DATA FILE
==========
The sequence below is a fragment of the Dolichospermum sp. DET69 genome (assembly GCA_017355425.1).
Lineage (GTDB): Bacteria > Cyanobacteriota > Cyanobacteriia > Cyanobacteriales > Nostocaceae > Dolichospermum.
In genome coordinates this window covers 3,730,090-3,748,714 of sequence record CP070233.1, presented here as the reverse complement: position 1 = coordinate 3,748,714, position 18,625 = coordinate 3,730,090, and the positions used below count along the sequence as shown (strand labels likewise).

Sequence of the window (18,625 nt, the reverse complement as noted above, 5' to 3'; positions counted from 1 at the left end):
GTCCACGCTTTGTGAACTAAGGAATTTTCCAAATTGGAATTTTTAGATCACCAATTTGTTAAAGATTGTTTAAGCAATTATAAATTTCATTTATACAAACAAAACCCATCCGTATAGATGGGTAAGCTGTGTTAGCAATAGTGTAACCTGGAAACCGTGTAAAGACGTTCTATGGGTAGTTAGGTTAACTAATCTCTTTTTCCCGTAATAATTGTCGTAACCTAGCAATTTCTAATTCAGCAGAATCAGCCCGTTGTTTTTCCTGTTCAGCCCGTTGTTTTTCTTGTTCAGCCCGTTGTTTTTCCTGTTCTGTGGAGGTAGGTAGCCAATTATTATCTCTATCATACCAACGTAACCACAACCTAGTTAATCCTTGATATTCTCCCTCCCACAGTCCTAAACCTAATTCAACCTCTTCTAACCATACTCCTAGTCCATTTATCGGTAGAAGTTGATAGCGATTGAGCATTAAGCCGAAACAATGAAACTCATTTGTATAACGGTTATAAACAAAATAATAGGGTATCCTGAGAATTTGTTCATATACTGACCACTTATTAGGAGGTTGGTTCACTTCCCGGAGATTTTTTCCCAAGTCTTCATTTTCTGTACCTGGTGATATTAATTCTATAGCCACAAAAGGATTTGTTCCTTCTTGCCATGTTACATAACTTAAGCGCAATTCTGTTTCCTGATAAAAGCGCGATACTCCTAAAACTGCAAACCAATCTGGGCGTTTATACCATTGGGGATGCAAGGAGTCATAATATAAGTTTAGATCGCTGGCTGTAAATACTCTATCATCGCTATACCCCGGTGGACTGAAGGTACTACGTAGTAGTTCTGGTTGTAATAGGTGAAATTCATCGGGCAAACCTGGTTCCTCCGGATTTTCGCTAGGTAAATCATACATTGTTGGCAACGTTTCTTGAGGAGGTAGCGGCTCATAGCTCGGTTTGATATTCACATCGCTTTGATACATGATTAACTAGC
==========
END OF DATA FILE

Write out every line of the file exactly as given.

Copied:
The sequence below is a fragment of the Dolichospermum sp. DET69 genome (assembly GCA_017355425.1).
Lineage (GTDB): Bacteria > Cyanobacteriota > Cyanobacteriia > Cyanobacteriales > Nostocaceae > Dolichospermum.
In genome coordinates this window covers 3,730,090-3,748,714 of sequence record CP070233.1, presented here as the reverse complement: position 1 = coordinate 3,748,714, position 18,625 = coordinate 3,730,090, and the positions used below count along the sequence as shown (strand labels likewise).

Sequence of the window (18,625 nt, the reverse complement as noted above, 5' to 3'; positions counted from 1 at the left end):
GTCCACGCTTTGTGAACTAAGGAATTTTCCAAATTGGAATTTTTAGATCACCAATTTGTTAAAGATTGTTTAAGCAATTATAAATTTCATTTATACAAACAAAACCCATCCGTATAGATGGGTAAGCTGTGTTAGCAATAGTGTAACCTGGAAACCGTGTAAAGACGTTCTATGGGTAGTTAGGTTAACTAATCTCTTTTTCCCGTAATAATTGTCGTAACCTAGCAATTTCTAATTCAGCAGAATCAGCCCGTTGTTTTTCCTGTTCAGCCCGTTGTTTTTCTTGTTCAGCCCGTTGTTTTTCCTGTTCTGTGGAGGTAGGTAGCCAATTATTATCTCTATCATACCAACGTAACCACAACCTAGTTAATCCTTGATATTCTCCCTCCCACAGTCCTAAACCTAATTCAACCTCTTCTAACCATACTCCTAGTCCATTTATCGGTAGAAGTTGATAGCGATTGAGCATTAAGCCGAAACAATGAAACTCATTTGTATAACGGTTATAAACAAAATAATAGGGTATCCTGAGAATTTGTTCATATACTGACCACTTATTAGGAGGTTGGTTCACTTCCCGGAGATTTTTTCCCAAGTCTTCATTTTCTGTACCTGGTGATATTAATTCTATAGCCACAAAAGGATTTGTTCCTTCTTGCCATGTTACATAACTTAAGCGCAATTCTGTTTCCTGATAAAAGCGCGATACTCCTAAAACTGCAAACCAATCTGGGCGTTTATACCATTGGGGATGCAAGGAGTCATAATATAAGTTTAGATCGCTGGCTGTAAATACTCTATCATCGCTATACCCCGGTGGACTGAAGGTACTACGTAGTAGTTCTGGTTGTAATAGGTGAAATTCATCGGGCAAACCTGGTTCCTCCGGATTTTCGCTAGGTAAATCATACATTGTTGGCAACGTTTCTTGAGGAGGTAGCGGCTCATAGCTCGGTTTGATATTCACATCGCTTTGATACATGATTAACTAGC